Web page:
Four Gubernatorial Hopefuls Have $1M In The Bank
August 1, 2017
Courtesy MIRS News
Three 2018 Democratic gubernatorial candidates raised at least $1 million in the first half of 2017 based on campaign finance reports that were required to be submitted to the Secretary of State by day’s end Tuesday.
Overall, four likely gubernatorial hopefuls reported having at least $1 million in cash on hand after the end of the reporting period, which spans from from Jan. 1 to July 21.
Political newcomer Shri THANEDAR, a Democrat, stole Tuesday’s headlines by plunking down $3.2 million of his own money into his six-week-old campaign. The Democratic Party’s perceived frontrunner, Gretchen WHITMER, reported raising $1.5 million from 6,000 donors. Thanedar has $3.1 million in cash on hand. Whitmer has $1.1 million
A third Democratic candidate, Abdul EL-SAYED, checked in with $1 million, which is what he told supporters Friday, July 21 he would do. All told, El-Sayed has $644,000 in the bank.
The fourth candidate of consequence, former Xerox executive Bill COBBS, put about $55,000 of his own money into his campaign and has raised a few grand more from around 80 contributors. He’s spent about half of what he’s raised.
On the Republican side, perceived frontrunner Attorney General Bill SCHUETTE, who has yet to declare his candidacy, raised $903,000 in 2017 in his “Bill Schuette For Michigan” account, giving him $1.5 million in cash on hand. Lt. Gov. Brian CALLEY raised $478,000 so far this year in his Lieutenant Governor campaign account, giving him $1 million in cash on hand.
Of the two announced Republican candidates, however, Saginaw Dr. Jim HINES has the fundraising edge, raising $234,000 in 2017. However, 90 percent of the $429,640 Hines has raised since jumping into the race last year has come from his own pocket. He’s received about 100 donations from other sources.
Hines is also burning through his money in petition signatures and consulting fees. He has only $6,056 in cash on hand.
Sen. Patrick COLBECK (R-Canton) reported raising $61,486 in his campaign’s first six weeks, which didn’t include the money he collected at his campaign launch. He spent most of what he’s raised up to July 20 on consulting and bookkeepers and now has $23,000 in cash on hand.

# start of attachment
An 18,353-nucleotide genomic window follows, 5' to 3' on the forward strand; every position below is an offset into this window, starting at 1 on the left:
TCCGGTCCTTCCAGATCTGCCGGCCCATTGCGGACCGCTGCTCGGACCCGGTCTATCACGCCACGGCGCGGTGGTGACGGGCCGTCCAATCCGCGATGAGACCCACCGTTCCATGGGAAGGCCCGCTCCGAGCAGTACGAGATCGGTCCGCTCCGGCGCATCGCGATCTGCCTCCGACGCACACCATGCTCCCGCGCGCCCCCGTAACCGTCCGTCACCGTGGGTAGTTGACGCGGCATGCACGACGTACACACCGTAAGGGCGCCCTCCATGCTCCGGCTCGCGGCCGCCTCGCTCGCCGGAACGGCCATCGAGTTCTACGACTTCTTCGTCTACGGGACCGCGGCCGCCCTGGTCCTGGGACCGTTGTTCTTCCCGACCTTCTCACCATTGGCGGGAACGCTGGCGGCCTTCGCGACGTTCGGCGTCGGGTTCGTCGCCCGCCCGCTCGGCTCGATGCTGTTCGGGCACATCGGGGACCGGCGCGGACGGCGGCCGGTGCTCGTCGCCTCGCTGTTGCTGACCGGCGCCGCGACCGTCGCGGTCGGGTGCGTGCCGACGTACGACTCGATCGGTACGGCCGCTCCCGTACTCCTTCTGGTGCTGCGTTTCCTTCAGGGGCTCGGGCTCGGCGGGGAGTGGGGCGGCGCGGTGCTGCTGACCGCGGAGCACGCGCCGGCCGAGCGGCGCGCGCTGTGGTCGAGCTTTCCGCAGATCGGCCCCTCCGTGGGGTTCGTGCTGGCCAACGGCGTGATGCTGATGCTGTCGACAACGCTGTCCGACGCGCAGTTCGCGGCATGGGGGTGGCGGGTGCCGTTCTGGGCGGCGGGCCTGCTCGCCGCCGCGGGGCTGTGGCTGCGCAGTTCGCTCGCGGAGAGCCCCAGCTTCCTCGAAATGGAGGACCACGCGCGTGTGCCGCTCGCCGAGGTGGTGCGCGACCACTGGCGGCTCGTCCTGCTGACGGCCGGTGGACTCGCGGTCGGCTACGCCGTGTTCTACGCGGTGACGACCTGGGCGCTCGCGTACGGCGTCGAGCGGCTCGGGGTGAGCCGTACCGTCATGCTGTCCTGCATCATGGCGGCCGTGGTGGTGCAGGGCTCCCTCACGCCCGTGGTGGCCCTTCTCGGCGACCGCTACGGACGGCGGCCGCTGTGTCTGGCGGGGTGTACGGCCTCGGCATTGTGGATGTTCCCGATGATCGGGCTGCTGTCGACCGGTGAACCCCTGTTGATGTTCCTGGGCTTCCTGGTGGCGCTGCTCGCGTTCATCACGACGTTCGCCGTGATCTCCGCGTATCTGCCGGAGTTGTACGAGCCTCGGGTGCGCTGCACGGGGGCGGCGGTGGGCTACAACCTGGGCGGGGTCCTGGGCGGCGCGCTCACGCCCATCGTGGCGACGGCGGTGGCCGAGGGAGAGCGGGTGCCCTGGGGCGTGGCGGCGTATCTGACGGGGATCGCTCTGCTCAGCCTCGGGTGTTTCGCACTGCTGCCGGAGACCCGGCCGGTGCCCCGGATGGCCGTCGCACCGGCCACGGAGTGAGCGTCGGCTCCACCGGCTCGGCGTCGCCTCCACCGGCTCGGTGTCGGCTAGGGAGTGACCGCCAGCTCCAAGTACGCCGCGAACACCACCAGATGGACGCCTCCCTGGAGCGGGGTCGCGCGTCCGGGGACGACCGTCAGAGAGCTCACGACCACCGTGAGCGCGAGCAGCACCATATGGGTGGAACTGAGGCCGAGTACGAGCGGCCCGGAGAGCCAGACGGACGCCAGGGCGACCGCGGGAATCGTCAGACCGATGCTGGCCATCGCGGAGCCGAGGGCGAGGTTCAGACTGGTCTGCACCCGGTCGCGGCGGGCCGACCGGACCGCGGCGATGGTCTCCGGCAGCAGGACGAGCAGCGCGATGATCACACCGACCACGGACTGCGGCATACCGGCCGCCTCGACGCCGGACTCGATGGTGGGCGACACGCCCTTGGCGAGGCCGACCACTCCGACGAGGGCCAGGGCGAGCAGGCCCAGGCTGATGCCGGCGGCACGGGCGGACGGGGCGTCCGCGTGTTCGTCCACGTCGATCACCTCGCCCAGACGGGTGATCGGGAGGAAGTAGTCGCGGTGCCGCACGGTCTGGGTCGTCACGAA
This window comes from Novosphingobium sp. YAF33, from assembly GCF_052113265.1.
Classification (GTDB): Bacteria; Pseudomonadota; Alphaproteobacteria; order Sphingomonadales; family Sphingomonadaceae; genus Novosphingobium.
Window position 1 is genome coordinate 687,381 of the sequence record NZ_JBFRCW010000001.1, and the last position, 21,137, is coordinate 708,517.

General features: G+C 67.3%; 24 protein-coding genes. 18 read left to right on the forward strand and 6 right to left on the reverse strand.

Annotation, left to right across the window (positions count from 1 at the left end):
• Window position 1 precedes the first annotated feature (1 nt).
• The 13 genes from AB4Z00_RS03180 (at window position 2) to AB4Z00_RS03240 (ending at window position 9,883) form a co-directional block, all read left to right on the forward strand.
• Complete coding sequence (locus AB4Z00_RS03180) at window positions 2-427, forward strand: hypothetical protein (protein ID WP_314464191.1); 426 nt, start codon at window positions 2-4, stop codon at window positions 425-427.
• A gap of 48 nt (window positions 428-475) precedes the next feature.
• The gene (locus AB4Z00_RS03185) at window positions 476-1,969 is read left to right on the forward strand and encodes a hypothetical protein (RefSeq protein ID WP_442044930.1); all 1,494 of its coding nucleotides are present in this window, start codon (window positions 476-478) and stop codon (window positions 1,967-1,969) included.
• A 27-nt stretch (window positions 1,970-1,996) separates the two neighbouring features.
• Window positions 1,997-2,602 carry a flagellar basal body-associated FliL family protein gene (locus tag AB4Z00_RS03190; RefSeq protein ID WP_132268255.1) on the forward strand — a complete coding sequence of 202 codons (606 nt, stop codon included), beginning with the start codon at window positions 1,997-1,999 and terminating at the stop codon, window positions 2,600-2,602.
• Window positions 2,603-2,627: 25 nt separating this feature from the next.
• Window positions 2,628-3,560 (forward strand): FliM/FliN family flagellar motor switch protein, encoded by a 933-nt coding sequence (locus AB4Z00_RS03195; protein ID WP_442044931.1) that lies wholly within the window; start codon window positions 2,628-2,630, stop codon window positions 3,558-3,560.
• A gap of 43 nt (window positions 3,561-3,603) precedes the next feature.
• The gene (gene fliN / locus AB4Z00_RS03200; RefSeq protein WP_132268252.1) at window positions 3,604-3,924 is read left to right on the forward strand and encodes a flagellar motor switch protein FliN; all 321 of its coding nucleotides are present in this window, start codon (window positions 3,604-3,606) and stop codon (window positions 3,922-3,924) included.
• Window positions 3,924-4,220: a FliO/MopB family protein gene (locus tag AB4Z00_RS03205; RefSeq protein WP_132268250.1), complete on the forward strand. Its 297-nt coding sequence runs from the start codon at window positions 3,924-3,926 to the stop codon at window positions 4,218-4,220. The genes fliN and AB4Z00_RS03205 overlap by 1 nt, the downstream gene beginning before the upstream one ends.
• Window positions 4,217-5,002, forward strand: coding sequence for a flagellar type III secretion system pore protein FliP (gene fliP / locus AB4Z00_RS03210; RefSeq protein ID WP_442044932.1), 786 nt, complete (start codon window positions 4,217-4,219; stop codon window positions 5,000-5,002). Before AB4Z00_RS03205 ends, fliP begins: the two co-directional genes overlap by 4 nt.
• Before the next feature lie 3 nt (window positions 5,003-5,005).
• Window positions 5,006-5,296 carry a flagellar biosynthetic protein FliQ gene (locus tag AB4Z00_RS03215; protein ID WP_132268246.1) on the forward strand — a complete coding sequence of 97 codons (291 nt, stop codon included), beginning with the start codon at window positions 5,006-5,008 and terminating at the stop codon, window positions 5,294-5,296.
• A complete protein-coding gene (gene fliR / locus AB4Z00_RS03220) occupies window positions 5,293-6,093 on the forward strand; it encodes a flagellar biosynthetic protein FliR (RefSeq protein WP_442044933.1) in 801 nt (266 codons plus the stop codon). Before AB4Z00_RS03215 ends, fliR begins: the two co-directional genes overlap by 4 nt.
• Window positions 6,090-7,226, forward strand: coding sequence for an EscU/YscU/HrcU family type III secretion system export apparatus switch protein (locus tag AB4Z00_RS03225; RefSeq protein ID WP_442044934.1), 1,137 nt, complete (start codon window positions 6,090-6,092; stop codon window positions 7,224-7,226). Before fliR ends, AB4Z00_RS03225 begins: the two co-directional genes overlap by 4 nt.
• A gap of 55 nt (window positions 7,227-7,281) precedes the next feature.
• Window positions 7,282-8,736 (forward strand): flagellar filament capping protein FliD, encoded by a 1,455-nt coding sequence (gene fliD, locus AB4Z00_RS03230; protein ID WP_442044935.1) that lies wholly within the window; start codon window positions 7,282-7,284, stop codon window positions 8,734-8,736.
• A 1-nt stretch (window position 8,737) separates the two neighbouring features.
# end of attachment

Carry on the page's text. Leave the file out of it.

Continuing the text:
But Thanedar, the rags-to-riches Ann Arbor business executive originally from India, reported made arguably the biggest statement when he cut checks totaling $3.26 million in his campaign account.
Outside of his own money, he reported only a single $100 donation from a Washington D.C. man.
He’s spent $25,000 on graphic design work, $40,000 on assorted consulting fees and another $15,000 on printing and other assorted expenses for $80,000 spent, leaving him with $3.1 million in cash on hand.
“I am very committed to this race and winning the Democratic primary for Governor,” Thanedar said. “I want to go all out to make this happen. I have a vision for Michigan. I don’t like what I’ve seen in the six or seven years with complete Republican control in Lansing and I don’t like what how the Democratic race is going so far.”
Thanedar said he plans to hire a fundraising director and a “qualified staff” to begin getting out his message. His plans going forward are to “criss-cross Michigan,” engage in discussions and talk about why he is the progressive candidate in the race.
He’s hired 834 Designs out of Grand Rapids for graphic design work and Washington D.C.-based Indigo Strategies as a general consultant. Douglas FULMER of Tennessee is doing research for him.
The $3.2 million Thanedar gave to his committee is more than the $2.7 million then-candidate Rick SNYDER, also an Ann Arbor business executive, gave to his gubernatorial campaign in all of 2009. Overall, Snyder spent $6.12 million on his winning 2010 campaign.